Media Center

Press Release


  January 26, 2008

Secretary General José Miguel Insulza has reiterated the Organization of American States’ (OAS) support for moves by Bolivian President Evo Morales’ government towards political dialogue with various segments of society holding different views on the new Constitution drafted by the Constituent Assembly.

Wrapping up his two-day visit to Bolivia, where he had also met with the President, Secretary General Insulza met in La Paz with Vice President Alvaro García Linera, Deputy Foreign Minister Hugo Fernández, La Paz Mayor Juan del Granado and new Planning Minister Graciela Toro. Defense Minister Walker San Miguel also took part in the meeting.

Discussions revolved around serious problems arising in several cities after torrential rains and flooding that claimed two lives. The meeting with the Vice President also touched on developments in Bolivia since the Constituent Assembly drafted a new Constitution. Articulating President Morales’ views, Vice President García Linera told Secretary General Insulza that in order to find areas of agreement, the government intends to meet with groups opposed to the new constitution drafted and approved by the Constituent Assembly last December 14.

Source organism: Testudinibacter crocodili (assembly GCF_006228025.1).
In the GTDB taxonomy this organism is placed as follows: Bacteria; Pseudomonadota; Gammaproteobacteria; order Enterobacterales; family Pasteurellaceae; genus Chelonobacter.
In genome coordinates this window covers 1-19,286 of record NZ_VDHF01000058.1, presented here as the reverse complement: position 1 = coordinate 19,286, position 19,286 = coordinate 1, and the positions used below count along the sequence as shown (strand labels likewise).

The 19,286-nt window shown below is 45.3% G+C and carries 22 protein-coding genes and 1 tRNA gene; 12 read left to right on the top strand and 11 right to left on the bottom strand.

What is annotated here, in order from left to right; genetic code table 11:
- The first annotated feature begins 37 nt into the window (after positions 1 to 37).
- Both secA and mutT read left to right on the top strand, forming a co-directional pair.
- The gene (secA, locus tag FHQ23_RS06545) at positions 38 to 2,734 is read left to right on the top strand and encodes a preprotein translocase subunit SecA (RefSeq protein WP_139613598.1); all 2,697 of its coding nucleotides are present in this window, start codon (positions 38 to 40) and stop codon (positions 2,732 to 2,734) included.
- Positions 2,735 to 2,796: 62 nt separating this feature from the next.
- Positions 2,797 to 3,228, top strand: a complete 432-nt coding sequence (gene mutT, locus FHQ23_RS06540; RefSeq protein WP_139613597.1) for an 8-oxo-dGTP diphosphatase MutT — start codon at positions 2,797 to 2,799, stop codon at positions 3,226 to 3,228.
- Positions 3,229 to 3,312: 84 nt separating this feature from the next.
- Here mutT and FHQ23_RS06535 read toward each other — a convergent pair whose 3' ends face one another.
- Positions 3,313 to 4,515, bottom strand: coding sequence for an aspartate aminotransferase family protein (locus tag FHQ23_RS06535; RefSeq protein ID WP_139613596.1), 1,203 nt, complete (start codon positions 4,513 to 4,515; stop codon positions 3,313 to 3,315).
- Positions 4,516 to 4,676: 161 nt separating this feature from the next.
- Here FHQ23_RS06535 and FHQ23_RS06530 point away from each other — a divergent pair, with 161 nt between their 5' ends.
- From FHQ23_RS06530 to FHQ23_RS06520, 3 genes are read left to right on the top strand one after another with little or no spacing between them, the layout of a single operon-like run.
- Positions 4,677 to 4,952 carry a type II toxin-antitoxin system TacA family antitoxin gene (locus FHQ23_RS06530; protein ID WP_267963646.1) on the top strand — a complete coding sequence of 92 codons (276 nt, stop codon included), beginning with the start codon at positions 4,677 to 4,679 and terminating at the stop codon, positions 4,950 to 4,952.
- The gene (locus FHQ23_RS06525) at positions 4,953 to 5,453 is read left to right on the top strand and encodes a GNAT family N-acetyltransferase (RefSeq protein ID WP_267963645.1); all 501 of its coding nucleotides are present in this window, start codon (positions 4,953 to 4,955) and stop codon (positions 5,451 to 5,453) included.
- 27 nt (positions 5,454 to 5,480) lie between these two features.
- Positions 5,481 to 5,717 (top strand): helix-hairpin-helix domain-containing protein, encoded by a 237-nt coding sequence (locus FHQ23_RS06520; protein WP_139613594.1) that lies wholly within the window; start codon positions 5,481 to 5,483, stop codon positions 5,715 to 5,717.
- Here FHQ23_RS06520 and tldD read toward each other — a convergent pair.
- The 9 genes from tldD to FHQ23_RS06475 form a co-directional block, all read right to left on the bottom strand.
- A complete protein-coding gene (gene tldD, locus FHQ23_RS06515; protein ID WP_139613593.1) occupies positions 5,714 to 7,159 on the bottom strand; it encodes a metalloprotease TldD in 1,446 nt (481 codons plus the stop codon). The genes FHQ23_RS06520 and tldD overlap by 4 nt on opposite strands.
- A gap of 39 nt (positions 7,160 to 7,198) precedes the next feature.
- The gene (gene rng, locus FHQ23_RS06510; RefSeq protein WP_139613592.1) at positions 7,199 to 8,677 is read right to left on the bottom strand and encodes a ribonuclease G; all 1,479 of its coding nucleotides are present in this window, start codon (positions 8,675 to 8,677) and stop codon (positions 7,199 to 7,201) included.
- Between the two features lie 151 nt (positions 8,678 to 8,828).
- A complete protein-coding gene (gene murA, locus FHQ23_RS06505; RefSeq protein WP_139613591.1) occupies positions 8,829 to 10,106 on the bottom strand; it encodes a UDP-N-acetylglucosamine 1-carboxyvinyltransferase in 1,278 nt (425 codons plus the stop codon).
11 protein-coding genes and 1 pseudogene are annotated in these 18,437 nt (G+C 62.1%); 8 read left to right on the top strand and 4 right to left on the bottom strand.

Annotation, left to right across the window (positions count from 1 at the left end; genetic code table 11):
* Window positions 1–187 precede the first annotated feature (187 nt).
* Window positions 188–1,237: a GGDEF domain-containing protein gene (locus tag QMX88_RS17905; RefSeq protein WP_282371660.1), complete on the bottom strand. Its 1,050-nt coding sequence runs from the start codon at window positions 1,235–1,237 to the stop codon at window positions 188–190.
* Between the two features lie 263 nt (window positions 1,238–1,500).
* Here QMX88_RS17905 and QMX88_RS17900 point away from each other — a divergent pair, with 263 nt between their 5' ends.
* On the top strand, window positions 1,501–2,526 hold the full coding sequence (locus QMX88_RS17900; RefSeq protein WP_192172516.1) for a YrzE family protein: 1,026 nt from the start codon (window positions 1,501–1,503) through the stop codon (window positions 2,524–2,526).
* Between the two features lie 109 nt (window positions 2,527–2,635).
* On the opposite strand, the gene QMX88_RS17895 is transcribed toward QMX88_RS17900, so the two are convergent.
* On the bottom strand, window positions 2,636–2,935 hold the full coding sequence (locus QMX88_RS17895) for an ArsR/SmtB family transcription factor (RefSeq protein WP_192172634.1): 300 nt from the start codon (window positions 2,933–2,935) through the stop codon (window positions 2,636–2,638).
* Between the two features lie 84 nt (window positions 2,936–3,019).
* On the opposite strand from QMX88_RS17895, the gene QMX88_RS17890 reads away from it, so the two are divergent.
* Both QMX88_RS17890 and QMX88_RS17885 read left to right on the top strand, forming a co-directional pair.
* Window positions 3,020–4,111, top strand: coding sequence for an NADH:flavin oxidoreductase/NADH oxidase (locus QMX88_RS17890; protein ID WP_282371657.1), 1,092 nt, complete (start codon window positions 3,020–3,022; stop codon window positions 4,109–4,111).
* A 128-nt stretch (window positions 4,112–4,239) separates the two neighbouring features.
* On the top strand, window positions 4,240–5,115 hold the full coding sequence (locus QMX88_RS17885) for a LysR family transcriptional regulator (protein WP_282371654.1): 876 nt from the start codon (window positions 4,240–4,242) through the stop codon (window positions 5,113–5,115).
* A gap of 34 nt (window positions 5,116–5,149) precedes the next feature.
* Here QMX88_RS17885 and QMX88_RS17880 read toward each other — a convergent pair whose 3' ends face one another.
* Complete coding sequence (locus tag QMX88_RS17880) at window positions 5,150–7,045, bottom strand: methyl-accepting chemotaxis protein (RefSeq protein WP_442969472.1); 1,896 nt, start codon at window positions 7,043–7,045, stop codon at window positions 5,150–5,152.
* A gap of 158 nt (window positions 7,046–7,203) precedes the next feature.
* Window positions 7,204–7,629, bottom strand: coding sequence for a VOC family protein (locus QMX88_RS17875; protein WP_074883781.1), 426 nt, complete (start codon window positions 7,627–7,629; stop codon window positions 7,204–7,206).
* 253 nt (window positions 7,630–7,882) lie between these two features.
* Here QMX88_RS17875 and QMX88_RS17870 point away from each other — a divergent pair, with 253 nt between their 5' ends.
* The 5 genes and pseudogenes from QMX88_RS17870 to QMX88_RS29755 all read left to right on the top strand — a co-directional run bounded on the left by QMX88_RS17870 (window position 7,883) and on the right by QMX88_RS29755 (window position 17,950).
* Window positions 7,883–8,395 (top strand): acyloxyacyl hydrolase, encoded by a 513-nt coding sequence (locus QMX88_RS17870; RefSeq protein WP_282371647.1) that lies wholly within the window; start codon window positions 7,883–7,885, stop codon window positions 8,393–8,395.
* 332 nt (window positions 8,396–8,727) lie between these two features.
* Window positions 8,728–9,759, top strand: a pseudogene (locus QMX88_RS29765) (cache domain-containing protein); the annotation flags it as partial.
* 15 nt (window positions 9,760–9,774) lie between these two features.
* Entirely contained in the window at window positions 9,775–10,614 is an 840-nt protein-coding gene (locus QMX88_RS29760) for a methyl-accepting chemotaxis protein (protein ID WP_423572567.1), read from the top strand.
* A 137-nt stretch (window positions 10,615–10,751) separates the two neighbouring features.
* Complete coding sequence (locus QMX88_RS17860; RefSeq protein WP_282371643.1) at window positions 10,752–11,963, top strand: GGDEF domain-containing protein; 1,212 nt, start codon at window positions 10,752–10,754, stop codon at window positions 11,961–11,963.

For his part, Insulza told the Vice President that he stands ready to help facilitate agreement with Prefects who are very much against the new Constitution entering into force. He stressed the need for “mutual trust between government and opposition, to bring about an atmosphere conducive to crucial dialogue.”

During his Bolivia visit, Insulza also met with National Elections Court (CNE) President José Luis Exeni, who gave him a draft agreement for the OAS to send a technical mission to Bolivia to support the reworking of the voter’s list and citizens registry. The mission is to be sent at the request of the CNE, which is seeking to modernize the electoral agency and make it more transparent.


Returning to Washington, Insulza stopped over in the city of Santa Cruz, meeting at the Viru Viru airport with Department Prefect Rubén Costas. The Secretary General told Costas he would be willing to support any effort aimed at dialogue between the government and groups actively opposed to the new Constitution taking effect. Acknowledging the serious differences and how difficult it was to encourage positive attitude to negotiation, Secretary General Insulza said he would refrain from commenting on the ideological elements of the recently-drafted Constitution, as it was not his place to do so. He said, however, he felt the draft supported by the Morales administration contained nothing that runs contrary to democratic principles insisted on by the Inter-American Democratic Charter.

The OAS Secretary General said that Bolivians themselves are the ones to speak up for or against the new document produced by the Constituent Assembly. Furthermore, he argued, this calls for negotiation around an agenda outlining the main areas of disagreement, so as to engage in the kind of dialogue that Bolivians so deserve after their difficult transition to democracy.

Reference: E-014/08